Thursday has turned into the day of pain. It’s the day that I just flirt with my staff and actually date the forms and techniques that can break my body. It has to happen sometime; it has to happen regularly, actually. If it doesn’t I won’t be able to do some of the things a black sash is expected to do, and that’s unacceptable.
I’ve been there before, as a matter of fact. I spent most of 2013 unable, at first, to do a decent kicking combination, then, unable to do one at all. The kicking combination is the red sash testing kicking; i.e., it’s the series of kicks that has to be done very well in order to be promoted to black sash. The humiliation of being unable to do it anymore was more painful than landing on a foot supported by a knee that’s been under the knife four times.
No. That’s a hyperbolic inaccuracy; otherwise, I would have simply kept doing the kicking combinations to avoid the embarrassment. But I truly couldn’t. That’s how much it hurt to land from a jump that’s supposed to be at least a yard off the ground. And let’s face it: a yard’s not that high in the kung fu world.
The cortisone shot in my lower back almost three weeks ago has returned my ability to do a kicking combination. The ones I did tonight were not very high, and they still hurt my back and knees to land, but I could execute the move, and so I did. I did it and the subsequent difficult moves of the Lian Huan Tui form – spinning inside and outside crescent kicks, followed by a tornado kick, a side kick, forward and backward sweeps, a back kick and a final tornado kick, all in quick succession with just one pause – until taking a simple step made my back hurt. And right after I gave my twelve-year-old a nod of agreement on her observation that I should probably stop for the night, I remembered something crucial to my martial arts training, a fact that I couldn’t have earned my black sash without embracing: fear of pain is more restrictive than the pain itself.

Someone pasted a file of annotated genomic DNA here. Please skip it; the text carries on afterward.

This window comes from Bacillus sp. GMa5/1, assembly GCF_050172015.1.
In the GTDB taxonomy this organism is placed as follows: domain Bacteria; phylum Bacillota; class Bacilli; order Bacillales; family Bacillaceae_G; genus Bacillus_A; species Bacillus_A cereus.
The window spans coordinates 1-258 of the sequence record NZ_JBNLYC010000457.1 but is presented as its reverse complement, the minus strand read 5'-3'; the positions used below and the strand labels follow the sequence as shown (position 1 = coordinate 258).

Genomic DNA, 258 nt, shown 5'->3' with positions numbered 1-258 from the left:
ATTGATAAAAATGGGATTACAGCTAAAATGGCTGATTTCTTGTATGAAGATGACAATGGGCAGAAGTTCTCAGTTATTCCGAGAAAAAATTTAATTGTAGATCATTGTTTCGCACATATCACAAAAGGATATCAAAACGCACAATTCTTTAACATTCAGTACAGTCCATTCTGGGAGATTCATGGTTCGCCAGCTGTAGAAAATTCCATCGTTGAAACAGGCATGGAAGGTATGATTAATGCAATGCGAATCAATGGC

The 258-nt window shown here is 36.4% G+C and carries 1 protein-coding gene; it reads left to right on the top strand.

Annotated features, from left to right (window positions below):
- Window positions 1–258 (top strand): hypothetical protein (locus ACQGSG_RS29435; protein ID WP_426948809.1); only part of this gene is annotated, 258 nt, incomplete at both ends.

I remember in the early months of my black sash testing (which weren’t long after my last knee operation) having to repeatedly tell myself not to be afraid each and every time I jumped into a mid-air horse stance in the 12 Kicks form and had to land. The landing continued to hurt for a while; but I’ve had two children and been tattooed several times. Everything is relative. The more I just went through the pain instead of trying to avoid it, the more relaxed my body became – and the less it hurt. It didn’t take that long for me not to need the internal, pre-jump pep talk.
I don’t know why I remembered that tonight, a memory that’s fifteen or sixteen months old, but I’m glad I did. It made me decide to keep going until I was satisfied that progress had been made with at least one thing that needed to be fixed. I only did another half dozen repetitions of the kicking combination, but I did another dozen or so reps of all that follows the combo and even tacked on the ending of the form for good measure. I don’t know where in that process my back pain turned into little more than a dull ache, but it did. And more importantly, half of that killer list of kicks looked better when I walked out of the building than when I began.
Walking up and down my stairs after sitting through the twenty-five minute car ride home is as unpleasant as it always is. But tonight, the fact that Thursday is a guaranteed day of pain comes with one helluva smile.